PubMed   |  Link to Article
Leibenluft  E, Rich  BA, Vinton  DT,  et al.  Neural circuitry engaged during unsuccessful motor inhibition in pediatric bipolar disorder. Am J Psychiatry. 2007;164(1):52-60.
PubMed   |  Link to Article
Dickstein  DP, Finger  EC, Skup  M, Pine  DS, Blair  JR, Leibenluft  E.  Altered neural function in pediatric bipolar disorder during reversal learning. Bipolar Disord. 2010;12(7):707-719.
PubMed   |  Link to Article
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PubMed   |  Link to Article
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PubMed   |  Link to Article
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PubMed   |  Link to Article

Figures

Place holder to copy figure label and caption
Figure 1.
Flow Diagram of the Literature Search

BD indicates bipolar disorder; DTI, diffusion-tensor imaging; EEG/MEG, electroencephalography/magnetoencephalography; fMRI, functional magnetic resonance imaging; HC, healthy control; MRS, magnetic resonance spectroscopy; NIRS, near-infrared spectroscopy; PET/SPECT, positron emission tomography/single-photon emission computed tomography; and VBM, voxel-based morphometry.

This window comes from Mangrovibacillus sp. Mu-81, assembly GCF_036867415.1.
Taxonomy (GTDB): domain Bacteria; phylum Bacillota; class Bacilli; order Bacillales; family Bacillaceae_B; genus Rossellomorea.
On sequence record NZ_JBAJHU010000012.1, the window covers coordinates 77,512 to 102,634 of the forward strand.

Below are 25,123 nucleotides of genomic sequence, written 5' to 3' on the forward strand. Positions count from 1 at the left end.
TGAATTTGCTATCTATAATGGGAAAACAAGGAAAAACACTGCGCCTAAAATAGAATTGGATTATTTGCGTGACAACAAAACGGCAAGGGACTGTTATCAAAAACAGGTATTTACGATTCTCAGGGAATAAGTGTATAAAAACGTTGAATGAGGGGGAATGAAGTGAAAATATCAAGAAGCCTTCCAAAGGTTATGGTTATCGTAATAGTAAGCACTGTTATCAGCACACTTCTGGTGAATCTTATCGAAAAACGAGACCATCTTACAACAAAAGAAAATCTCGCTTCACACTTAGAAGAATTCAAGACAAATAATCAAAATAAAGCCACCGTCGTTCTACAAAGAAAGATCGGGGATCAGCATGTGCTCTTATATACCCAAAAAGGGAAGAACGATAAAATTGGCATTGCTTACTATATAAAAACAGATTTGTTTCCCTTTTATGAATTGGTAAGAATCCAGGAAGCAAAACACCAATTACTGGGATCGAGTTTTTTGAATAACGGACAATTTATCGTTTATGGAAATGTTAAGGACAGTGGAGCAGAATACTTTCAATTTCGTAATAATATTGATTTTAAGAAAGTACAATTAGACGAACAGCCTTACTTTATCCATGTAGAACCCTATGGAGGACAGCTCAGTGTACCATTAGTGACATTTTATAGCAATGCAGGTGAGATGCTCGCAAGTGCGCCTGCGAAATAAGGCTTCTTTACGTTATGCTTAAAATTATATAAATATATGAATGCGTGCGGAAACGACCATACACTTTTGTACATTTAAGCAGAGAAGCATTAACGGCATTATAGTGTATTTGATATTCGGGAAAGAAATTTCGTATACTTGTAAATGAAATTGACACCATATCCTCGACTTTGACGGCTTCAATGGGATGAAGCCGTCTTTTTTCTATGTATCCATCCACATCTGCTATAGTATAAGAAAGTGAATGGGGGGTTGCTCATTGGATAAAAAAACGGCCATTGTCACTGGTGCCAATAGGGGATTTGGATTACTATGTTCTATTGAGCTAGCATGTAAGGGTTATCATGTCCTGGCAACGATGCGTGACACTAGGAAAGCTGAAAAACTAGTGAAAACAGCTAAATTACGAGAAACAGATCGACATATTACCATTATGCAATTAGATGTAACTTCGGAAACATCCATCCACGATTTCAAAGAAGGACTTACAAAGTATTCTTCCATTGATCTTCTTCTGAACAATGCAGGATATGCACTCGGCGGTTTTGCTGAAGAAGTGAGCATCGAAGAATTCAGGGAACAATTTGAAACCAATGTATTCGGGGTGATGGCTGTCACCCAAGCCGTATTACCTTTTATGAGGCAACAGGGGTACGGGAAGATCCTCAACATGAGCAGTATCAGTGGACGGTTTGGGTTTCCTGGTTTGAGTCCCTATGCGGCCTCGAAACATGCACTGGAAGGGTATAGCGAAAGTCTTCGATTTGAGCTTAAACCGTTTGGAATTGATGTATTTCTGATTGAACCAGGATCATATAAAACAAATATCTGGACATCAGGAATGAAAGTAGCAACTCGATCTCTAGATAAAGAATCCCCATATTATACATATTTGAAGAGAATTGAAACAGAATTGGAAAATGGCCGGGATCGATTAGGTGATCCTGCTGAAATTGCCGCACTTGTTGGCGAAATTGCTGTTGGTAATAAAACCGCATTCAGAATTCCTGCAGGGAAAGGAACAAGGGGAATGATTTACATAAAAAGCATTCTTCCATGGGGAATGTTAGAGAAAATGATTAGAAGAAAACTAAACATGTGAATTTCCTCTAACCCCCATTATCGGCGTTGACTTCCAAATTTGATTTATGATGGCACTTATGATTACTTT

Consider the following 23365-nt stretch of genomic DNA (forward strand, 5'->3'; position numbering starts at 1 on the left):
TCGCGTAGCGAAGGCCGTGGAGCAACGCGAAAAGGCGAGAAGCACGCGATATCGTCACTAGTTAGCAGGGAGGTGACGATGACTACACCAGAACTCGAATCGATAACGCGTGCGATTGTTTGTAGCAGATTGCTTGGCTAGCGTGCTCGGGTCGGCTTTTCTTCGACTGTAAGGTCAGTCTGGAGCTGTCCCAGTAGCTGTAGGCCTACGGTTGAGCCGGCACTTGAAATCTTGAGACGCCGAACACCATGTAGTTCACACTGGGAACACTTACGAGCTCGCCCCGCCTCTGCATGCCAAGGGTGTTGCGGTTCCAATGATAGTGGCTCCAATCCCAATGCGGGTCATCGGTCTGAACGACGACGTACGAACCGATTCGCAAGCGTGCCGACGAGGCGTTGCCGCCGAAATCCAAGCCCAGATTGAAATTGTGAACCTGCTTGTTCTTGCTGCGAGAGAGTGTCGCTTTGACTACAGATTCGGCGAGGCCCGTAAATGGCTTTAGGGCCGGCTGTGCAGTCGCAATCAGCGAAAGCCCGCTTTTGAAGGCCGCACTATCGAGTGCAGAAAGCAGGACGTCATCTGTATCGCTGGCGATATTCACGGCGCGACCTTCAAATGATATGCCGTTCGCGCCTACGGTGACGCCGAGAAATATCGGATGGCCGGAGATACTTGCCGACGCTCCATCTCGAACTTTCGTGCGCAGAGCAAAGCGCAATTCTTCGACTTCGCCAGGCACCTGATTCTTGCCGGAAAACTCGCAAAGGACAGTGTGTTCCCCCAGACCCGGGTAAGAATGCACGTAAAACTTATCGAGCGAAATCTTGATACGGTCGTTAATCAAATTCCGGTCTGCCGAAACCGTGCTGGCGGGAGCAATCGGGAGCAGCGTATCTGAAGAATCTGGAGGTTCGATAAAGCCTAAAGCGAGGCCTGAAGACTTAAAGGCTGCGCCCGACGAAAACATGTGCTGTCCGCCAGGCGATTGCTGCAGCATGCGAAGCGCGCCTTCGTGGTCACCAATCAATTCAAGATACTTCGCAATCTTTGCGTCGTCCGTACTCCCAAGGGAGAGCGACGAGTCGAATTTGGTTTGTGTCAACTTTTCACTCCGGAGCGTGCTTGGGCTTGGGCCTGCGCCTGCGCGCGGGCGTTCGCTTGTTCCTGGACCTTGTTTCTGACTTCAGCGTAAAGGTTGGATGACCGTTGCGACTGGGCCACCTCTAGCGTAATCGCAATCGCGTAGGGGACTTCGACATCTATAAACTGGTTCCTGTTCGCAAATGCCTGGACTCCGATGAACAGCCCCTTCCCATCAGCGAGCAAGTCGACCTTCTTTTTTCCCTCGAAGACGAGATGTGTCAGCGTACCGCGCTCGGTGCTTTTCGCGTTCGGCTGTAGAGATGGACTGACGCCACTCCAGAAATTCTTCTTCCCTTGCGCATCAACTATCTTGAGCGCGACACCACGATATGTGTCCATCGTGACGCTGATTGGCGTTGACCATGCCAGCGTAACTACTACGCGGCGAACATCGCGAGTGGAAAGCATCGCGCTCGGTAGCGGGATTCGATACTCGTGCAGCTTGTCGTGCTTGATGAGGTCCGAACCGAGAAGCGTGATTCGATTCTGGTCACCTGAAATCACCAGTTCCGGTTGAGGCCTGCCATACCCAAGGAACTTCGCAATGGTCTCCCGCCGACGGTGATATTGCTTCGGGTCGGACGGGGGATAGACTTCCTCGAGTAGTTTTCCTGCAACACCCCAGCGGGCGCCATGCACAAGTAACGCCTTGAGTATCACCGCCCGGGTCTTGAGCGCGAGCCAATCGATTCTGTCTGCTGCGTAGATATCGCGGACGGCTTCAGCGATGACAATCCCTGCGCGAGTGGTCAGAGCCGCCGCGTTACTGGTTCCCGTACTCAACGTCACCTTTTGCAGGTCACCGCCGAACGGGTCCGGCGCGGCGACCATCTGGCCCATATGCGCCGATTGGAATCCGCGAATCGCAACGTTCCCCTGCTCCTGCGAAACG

Graphic Jump Location
Place holder to copy figure label and caption
Figure 2.
Results From Developmental Contrasts of Pairwise Activation Likelihood Estimation Analyses

A, Greater convergence of hyperactivation in youths with bipolar disorder (BD-youths) than adults with bipolar disorder (BD-adults) in the emotional face perception tasks contrast (x = 28, y = −6, z = −10; right amygdala cluster size, 512 mm3). B, Greater convergence of hyperactivation in BD-youths than BD-adults in the emotional tasks contrast (x = −34, y = 16, z = −8; left inferior frontal gyrus cluster size, 392 mm3). C, Greater convergence of hyperactivation in BD-youths than BD-adults in the emotional tasks contrast (x = −31, y = 18, z = −9; left precuneus cluster size, 344 mm3). D, Greater convergence of hypoactivation in BD-youths than BD-adults in the nonemotional tasks contrast (x = 9, y = 36, z = 7; right pregenual anterior cingulate cortex cluster size, 728 mm3). E, Greater convergence of hypoactivation in BD-youths than BD-adults in the contrast that included data from all tasks (x = 8, y = 40, z = 12; right pregenual anterior cingulate cortex cluster size, 664 mm3). The right side of all coronal and axial images corresponds to the right side of the brain. All images are thresholded at P < .05, whole-brain corrected.